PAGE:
Day 4 in the UK; Canterbury Cathedral

We were so excited to hop on a coach with our fellow Trinity companions and head south to the city of Canterbury. Our mission was to visit the Canterbury Cathedral, kind of the mother church of the Anglican/Episcopal Communion. It is the Cathedral of the Archbishop of Canterbury, the symbolic leader of the Anglican Communion. Mr C and I love visiting cathedrals. Most of these big cathedrals in the UK were built long ago – the original structure was built in 597 AD. The cathedral went through many incarnations, but the basis of the current cathedral was built in the 15th and 16th centuries. When you look at the magnificent architecture and realize it was built with very primitive tools, you can understand why it took years and years to finish construction.

We were divided into smaller groups and assigned a well-educated docent who led each tour. Here are some photos that I took of the structure and beauty of this place. (Be sure to click on photos to see them larger.)


One of the men in our group asked if there was much stained glass. The guide kind of smiled and said you will see. The stained glass in this cathedral is extensive and beautiful. Here are some examples:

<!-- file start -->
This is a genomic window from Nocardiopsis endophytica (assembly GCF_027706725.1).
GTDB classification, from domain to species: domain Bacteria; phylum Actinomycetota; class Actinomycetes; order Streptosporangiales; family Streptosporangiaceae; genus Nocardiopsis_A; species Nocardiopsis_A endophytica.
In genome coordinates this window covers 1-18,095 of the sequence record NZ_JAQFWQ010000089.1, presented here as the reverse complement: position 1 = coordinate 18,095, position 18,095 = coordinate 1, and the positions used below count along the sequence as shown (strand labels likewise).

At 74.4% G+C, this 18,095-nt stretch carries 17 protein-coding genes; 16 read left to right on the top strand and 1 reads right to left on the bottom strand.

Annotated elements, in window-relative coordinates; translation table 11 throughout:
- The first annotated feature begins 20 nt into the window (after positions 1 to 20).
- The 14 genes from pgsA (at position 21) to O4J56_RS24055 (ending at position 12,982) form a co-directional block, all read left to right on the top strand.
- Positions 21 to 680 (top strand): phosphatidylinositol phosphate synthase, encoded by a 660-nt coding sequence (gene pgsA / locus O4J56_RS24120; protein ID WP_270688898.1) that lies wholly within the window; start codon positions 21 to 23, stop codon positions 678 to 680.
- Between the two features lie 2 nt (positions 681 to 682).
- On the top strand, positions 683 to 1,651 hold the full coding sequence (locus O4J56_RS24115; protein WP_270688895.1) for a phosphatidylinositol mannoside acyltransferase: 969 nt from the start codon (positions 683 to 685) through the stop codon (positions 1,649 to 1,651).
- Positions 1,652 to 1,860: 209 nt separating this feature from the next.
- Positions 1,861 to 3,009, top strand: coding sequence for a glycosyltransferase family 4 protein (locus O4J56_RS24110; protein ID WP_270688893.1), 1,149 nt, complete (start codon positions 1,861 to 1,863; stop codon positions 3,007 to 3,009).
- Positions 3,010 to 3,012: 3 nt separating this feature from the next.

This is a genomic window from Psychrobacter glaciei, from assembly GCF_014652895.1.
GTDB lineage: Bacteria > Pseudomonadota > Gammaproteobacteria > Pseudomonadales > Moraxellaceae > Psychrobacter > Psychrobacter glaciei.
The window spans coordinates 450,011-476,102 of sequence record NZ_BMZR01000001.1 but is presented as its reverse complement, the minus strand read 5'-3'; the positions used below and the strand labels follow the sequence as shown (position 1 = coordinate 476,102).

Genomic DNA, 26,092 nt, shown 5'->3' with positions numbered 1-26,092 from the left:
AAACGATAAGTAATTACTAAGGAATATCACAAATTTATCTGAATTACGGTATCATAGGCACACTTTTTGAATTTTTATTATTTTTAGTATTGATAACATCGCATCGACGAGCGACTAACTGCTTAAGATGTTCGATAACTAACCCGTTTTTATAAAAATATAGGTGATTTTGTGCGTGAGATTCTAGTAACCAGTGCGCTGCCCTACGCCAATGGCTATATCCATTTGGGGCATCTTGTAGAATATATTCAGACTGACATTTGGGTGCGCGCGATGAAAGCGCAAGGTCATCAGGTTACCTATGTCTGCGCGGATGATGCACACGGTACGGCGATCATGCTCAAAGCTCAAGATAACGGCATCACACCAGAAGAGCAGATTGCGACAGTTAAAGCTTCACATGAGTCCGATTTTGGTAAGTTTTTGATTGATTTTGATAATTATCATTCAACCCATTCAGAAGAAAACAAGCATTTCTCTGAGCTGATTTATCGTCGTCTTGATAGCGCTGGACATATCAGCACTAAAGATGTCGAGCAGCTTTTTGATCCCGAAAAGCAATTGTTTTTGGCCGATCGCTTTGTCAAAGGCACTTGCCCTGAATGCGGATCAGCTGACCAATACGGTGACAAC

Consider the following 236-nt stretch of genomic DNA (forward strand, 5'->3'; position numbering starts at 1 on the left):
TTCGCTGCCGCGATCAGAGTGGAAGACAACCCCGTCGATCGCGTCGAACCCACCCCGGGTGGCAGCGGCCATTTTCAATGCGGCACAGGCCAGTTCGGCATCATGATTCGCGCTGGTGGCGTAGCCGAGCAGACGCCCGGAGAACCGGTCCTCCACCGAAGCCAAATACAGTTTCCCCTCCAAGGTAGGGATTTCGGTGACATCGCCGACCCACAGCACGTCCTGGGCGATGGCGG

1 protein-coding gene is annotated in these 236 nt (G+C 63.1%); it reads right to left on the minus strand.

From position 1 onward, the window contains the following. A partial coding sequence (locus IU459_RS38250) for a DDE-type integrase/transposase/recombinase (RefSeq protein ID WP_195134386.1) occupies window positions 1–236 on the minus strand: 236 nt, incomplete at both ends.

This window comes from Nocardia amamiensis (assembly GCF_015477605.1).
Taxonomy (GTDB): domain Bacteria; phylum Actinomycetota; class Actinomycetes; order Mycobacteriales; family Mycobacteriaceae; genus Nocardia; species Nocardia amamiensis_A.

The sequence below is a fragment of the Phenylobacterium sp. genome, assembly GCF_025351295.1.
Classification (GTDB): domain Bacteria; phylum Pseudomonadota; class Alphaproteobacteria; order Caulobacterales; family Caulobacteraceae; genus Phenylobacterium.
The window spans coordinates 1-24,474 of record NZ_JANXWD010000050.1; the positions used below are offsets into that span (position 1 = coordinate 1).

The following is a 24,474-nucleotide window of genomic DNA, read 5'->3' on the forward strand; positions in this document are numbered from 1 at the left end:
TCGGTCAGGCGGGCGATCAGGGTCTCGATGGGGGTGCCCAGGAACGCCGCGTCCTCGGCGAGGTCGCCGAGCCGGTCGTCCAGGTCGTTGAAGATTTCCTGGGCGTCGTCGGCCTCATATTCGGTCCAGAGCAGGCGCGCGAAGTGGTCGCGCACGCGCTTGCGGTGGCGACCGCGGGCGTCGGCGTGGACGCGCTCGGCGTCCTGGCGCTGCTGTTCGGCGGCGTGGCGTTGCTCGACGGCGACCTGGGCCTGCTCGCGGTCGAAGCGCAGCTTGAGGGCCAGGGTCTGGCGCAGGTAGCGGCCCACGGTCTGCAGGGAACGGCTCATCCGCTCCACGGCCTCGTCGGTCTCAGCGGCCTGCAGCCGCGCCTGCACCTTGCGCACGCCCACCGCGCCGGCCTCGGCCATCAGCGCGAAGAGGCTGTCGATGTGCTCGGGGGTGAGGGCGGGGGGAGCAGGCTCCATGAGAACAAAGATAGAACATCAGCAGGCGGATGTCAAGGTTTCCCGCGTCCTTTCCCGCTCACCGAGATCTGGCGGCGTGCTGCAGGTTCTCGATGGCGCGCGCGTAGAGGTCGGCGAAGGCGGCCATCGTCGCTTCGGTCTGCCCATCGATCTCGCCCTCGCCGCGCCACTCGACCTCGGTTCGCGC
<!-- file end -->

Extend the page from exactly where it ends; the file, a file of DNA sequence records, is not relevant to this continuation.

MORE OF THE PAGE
One of the most notable events in the early history of the Canterbury Cathedral was the assassination of Archbishop Thomas Becket.

A pivotal moment in the history of the cathedral was the murder of the archbishop, Thomas Becket, in the north-west transept (also known as the Martyrdom) on Tuesday, 29 December 1170, by knights of King Henry II. The king had frequent conflicts with the strong-willed Becket and is said to have exclaimed in frustration, “Who will rid me of this turbulent priest?” Four knights took it literally and murdered Becket in his own cathedral. After the Anglo-Saxon Ælfheah, Becket was the second Archbishop of Canterbury to be murdered.

The posthumous veneration of Becket made the cathedral a place of pilgrimage. This brought both the need to expand the cathedral and the wealth that made it possible.

After our tour, we spent some time in the city of Canterbury which had a nice array of shops and restaurants. It was a nice day and we enjoyed just sitting and watching people.

I was not quite as active today – pacing myself!! My back was hurting quite a bit so I sat down as often as I could.


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